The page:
The West was neither disturbed by the move of Russia to bring the former Soviet Republics together nor intimidated by the growing Sino–Russian strategic cooperation. They felt that these developments would not alter the global strategic equation. For them, Yeltsin and Zemin were interested in pronouncing their meetings as successful since Yeltsin was facing Presidential elections in June and China was experiencing a deterioration in relations with the USA. In reality, the Western leadership understood Russia’s weakness and was convinced that while initially the Russian leadership would certainly oppose any proposal which appeared as a threat to Russian security and interests, it would ultimately yield to Western pressure and persuasion. Thus, when President Yeltsin began to talk of a “Cold Peace” because of the expansion of NATO and threatened to take some aggressive measures to meet the challenge, the Western leadership avoided a confrontation with Russia. Apparently, they believed that Russia’s intimidating statements were merely rhetroic or empty threats. In reality, they were interested in avoiding a confrontation with Russia and not allowing the growth of Russian ultra-nationalism and anti-Western forces.

After Yeltsin was re-elected President of Russia in July 1996, the efforts for expansion of NATO were accelerated. Apparently, Russia indicated that it would reluctantly agree to allow expansion of NATO slowly, but not permit the Baltic countries to join NATO. However, there were two contentious issues to be resolved. One was the question of a firm commitment against deployment of nuclear weapons on the territory of the new members of NATO. And the second was Russia’s demand to grant it the veto power in the decision making procedure of NATO.

On both issues, the West confused the Russian leaders who were led to believe that the West had endorsed their demands. In Helsinki, a summit meeting between Clinton and Yeltsin was held on March 20–21, 1997, and it was reported that Russia won a pledge that nuclear weapons would not be stationed in new member states of NATO.12 On the other issue of Russia’s veto power in the decision making procedure of NATO, after the meeting between Yeltsin and Kohl which was held on April 17, President Yeltsin claimed that Chancellor Kohl supported Russia’s position on NATO expansion, agreeing that NATO and Russia would engage in “binding consultations” and that “decisions” would be taken “on the basis of consensus between all the states, including Russia.” Kohl, however, refused to confirm that he had offered such support. Instead, he declared that Germany did not “have a role of translator” between Russia and the West.13 Earlier, in February, US Secretary of State Madeleine Albright met with Russian Foreign Minister Yevgeny Primakov and sought to assuage Russian misgivings by proposing to limit NATO’s military potential and its forces close to the Russian border. She also proposed a joint NATO–Russian brigade for peace-keeping and crisis management missions.14 It may be noted that Primakov was an ardent opponent of the expansion of NATO eastward. He also went on a lecture tour to the proposed new East European members of NATO pleading with them not to join the military alliance.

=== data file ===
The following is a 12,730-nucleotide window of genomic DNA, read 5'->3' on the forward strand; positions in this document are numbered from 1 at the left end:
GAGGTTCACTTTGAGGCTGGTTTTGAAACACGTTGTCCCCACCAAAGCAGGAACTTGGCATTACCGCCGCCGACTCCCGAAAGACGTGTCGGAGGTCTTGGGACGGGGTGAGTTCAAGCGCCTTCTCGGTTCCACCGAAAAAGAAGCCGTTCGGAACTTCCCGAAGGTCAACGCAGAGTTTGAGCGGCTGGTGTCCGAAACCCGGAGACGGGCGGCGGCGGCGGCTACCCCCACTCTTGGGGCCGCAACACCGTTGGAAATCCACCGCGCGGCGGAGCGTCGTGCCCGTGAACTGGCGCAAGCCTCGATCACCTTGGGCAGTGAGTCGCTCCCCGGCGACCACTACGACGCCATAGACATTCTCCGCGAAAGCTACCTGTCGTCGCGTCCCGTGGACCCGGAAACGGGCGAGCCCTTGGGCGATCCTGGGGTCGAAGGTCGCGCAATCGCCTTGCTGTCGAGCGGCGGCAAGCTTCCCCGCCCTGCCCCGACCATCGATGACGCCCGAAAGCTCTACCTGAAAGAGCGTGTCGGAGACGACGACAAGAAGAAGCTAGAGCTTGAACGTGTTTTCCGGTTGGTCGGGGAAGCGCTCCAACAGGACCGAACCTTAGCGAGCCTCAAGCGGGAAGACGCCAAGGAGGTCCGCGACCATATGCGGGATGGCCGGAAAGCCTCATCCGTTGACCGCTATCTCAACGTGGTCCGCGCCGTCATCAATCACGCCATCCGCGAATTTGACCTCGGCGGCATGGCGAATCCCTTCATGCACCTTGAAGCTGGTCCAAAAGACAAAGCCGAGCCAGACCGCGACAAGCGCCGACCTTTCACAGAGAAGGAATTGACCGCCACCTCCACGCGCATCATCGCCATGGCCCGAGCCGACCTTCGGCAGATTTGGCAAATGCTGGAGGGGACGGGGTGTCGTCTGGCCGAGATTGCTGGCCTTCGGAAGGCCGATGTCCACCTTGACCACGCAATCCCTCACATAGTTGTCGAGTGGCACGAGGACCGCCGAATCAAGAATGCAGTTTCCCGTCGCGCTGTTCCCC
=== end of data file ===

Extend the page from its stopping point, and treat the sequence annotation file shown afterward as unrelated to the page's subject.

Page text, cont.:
Once the expansion of NATO became imminent, in spite of Russian objections, the major issue was regarding what should be the nature of Russia’s relations with the expanded NATO. The Western leadership realised that “the planned enlargement of NATO would be extremely burdened if Russia, as a major and potentially unstable power, were to be permanently excluded”.15 However, the Western leadership had refused the Russian demand of granting a veto power to Moscow in the decision-making process of NATO. The Russian leadership also insisted on barring the Baltic countries from becoming members of NATO and prohibiting deployment of nuclear weapons on the territory of new members of the alliance. But the NATO members were opposed to the acceptance of any restrictions on its freedom.

President Clinton, though not opposed to the security partnership between NATO and Russia, was against the Russian policy of blocking the expansion of NATO for an indefinite period or until and unless NATO agreed to the Russian demands. Apparently, he felt that he had to set the time-table for expansion of NATO because unlimited delay in this would strengthen the opponent forces, not only of Russia but within NATO. Consequently, the agenda of expansion of NATO was laid down by Clinton. Thus, during Primakov’s visit to Brussels on December 11, 1996, NATO offered to negotiate with Russia on the structuring of a security partnership but it was made clear that the agreement on partnership was to be signed before the scheduled summit meeting of leaders of NATO in Madrid in July 1997. In other words, the Madrid Summit would take the decision on the expansion of NATO, irrespective of the signing of the security partnership between NATO and Russia, Primakov was told.